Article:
Saracens happy to silence their critics
May 30, 2010
Saracens' Glen Jackson reflects on his side's agonising defeat to Leicester © Getty Images
Departing Saracens fly-half Glen Jackson believes his side delivered a "slap in the face" to the Rugby Football Union with a battling display against Leicester in Saturday's Guinness Premiership Final.
Saracens may have come up agonisingly short - losing 33-27 in a pulsating Twickenham encounter - but Jackson believes the team succeeded in silencing those critics have targeted the club since the new South African owners, fronted by outspoken chief executive Edward Griffiths, moved in last season.
Saracens have not been afraid to challenge the establishment - whether over the RFU's decision to ban director of rugby Brendan Venter from Saturday's match or England's failure to select any of their players for the summer tour of Australia and New Zealand. Jackson reminded the critics that not only did Saracens push Leicester right to the limit in a classic Premiership final but, off the field, this season was a roaring success.
"Some people don't like what we have done but we have the best chief executive anyone could have," said Jackson. "It is tough to try and attract spectators with football the main sport in England and three other teams in London. But we have had crowds of over 40,000 at Wembley, 60,000 at Twickenham and a sell-out final.
"Despite what the Rugby Football Union did against Brendan, our achievements this season have been a slap in their face." Venter watched the final at home on television after receiving a 10-week suspension - reduced from 14 weeks on appeal - for an altercation with Leicester supporters during Saracens' victory at Welford Road on the last day of the regular season.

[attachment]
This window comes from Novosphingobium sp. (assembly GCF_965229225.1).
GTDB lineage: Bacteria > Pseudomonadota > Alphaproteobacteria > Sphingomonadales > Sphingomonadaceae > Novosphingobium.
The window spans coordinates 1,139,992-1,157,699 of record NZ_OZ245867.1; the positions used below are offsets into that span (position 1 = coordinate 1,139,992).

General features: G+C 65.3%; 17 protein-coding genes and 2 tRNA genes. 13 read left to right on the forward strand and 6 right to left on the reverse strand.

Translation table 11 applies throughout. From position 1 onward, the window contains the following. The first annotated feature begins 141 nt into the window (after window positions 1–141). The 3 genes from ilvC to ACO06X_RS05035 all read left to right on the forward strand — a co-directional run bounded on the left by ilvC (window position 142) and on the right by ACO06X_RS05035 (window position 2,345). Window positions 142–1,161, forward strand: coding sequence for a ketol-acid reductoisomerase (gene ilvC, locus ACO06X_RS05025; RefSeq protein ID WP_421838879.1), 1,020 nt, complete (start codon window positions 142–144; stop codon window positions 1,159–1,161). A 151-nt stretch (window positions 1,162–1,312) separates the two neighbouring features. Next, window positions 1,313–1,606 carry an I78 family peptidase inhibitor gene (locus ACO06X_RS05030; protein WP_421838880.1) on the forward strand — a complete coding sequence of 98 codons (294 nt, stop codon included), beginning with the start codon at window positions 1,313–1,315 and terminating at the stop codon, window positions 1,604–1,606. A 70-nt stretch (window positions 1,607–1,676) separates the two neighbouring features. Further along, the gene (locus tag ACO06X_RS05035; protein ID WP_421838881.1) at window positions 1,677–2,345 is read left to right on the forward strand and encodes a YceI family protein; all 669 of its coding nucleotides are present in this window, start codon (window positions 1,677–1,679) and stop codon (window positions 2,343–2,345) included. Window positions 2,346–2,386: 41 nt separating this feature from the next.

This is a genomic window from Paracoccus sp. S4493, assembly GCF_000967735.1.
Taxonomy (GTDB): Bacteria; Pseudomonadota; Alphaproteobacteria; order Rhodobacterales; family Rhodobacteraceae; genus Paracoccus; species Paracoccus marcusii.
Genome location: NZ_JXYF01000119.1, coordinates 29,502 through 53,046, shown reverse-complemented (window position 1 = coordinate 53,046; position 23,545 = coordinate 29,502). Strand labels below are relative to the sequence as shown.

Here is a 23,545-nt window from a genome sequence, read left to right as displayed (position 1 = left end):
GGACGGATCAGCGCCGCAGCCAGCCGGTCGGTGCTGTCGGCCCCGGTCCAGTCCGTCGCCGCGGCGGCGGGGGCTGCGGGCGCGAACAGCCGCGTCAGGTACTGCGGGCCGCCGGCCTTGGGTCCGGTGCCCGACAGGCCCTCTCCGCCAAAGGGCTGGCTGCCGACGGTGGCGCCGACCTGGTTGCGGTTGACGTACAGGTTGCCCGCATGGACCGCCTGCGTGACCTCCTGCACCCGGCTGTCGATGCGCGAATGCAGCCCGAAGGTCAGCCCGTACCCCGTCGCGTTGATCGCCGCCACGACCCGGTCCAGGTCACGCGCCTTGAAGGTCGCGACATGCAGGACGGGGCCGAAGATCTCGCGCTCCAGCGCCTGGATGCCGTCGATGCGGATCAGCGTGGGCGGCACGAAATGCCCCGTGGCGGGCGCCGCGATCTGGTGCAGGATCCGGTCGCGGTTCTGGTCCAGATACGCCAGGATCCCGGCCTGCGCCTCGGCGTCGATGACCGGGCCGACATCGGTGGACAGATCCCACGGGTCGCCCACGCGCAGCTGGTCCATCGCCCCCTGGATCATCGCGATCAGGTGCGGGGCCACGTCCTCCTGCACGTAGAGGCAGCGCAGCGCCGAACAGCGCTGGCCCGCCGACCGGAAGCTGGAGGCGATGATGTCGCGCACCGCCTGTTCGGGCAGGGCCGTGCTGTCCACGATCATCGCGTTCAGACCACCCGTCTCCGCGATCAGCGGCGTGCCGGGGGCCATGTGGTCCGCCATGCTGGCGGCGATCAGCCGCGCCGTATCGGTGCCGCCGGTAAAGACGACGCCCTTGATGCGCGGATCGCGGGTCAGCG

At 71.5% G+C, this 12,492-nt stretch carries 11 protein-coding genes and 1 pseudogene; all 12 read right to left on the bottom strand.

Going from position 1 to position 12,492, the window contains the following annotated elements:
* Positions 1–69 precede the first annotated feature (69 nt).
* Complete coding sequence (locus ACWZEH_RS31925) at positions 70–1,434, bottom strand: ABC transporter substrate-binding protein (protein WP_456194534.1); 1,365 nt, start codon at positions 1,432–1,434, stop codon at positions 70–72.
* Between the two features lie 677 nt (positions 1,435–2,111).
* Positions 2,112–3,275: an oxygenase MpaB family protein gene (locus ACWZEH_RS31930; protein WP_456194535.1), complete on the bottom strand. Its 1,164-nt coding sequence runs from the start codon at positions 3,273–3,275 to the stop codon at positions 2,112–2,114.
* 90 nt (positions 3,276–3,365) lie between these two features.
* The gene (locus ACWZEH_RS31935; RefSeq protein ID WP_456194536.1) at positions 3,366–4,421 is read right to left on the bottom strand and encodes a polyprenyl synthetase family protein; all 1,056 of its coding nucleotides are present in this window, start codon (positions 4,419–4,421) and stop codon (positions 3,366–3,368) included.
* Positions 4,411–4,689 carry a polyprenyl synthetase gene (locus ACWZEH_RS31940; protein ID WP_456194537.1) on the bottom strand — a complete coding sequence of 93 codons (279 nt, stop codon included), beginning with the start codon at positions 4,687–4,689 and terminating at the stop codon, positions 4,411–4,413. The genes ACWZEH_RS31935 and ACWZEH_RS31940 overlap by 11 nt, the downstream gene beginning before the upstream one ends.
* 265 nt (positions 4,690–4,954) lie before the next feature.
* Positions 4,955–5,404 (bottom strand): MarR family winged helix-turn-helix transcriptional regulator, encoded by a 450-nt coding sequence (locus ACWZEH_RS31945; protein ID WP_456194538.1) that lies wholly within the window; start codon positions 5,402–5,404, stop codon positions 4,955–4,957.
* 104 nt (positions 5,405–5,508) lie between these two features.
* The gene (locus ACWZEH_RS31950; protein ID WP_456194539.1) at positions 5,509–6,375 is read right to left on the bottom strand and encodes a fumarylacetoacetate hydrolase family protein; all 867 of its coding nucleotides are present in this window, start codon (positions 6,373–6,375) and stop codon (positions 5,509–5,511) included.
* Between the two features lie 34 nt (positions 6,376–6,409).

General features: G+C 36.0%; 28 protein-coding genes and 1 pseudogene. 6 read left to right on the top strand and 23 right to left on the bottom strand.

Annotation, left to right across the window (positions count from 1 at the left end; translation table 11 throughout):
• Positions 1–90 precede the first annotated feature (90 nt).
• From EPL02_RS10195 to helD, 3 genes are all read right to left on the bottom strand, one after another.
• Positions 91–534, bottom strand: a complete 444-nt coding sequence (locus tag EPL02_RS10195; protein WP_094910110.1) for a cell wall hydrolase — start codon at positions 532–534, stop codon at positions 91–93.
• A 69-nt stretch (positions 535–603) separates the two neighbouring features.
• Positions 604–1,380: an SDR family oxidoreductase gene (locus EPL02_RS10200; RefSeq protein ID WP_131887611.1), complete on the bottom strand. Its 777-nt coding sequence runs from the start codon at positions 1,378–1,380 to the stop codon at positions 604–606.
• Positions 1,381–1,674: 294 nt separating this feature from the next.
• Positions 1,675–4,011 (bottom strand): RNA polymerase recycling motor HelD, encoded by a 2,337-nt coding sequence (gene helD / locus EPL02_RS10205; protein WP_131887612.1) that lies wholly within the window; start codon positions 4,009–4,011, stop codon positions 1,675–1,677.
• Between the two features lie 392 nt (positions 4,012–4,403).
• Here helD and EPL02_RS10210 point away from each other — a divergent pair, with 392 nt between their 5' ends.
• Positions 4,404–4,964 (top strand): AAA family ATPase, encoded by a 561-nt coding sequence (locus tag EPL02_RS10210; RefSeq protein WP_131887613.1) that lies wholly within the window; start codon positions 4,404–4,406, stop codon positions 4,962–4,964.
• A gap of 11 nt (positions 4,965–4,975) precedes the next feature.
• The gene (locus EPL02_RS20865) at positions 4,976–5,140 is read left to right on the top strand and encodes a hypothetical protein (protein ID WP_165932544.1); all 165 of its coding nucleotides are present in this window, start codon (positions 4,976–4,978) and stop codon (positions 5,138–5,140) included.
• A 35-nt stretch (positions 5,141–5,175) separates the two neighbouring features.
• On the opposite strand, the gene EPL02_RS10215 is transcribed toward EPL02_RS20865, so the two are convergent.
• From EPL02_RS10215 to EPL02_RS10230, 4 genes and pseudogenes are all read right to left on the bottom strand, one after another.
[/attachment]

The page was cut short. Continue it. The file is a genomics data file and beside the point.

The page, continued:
"It is something they (the RFU) didn't need to do and it looks pretty bad for them," said Jackson. "He must have been threatened with something quite bad not to be here because he has led the club into a pretty good place but we didn't see him all day."
Venter missed a pulsating encounter, comfortably the best Premiership Final, as Leicester defended their title in a dramatic finale. Jackson's penalty four minutes from time edged Saracens ahead but Leicester struck back immediately from the restart and Dan Hipkiss scored the decisive try.
"Six years ago we were fighting relegation and it didn't feel like a professional outfit. Now we have a wonderful training base, some good owners, fantastic coaching staff and players," said Jackson. "We should be a team to fight for the top four every year. We are up there with the best teams in England.
"That late kick was one of the most nerve-wracking of my career. There was always a chance we could come back and Leicester showed why they are Premiership champions again."
Jackson returns to New Zealand next week to begin his career as a referee, with the ambition of returning to England for the 2015 as an official. "English rugby is in a really good place," said Jackson. "For the neutral it was a pretty good final. Saracens have been great to me and we have had a family here but I'm coming up to 35 and happy to be leaving the game in the state it is. I have one more week here to have a few beers with the boys and then I head back to New Zealand and pick up the refereeing."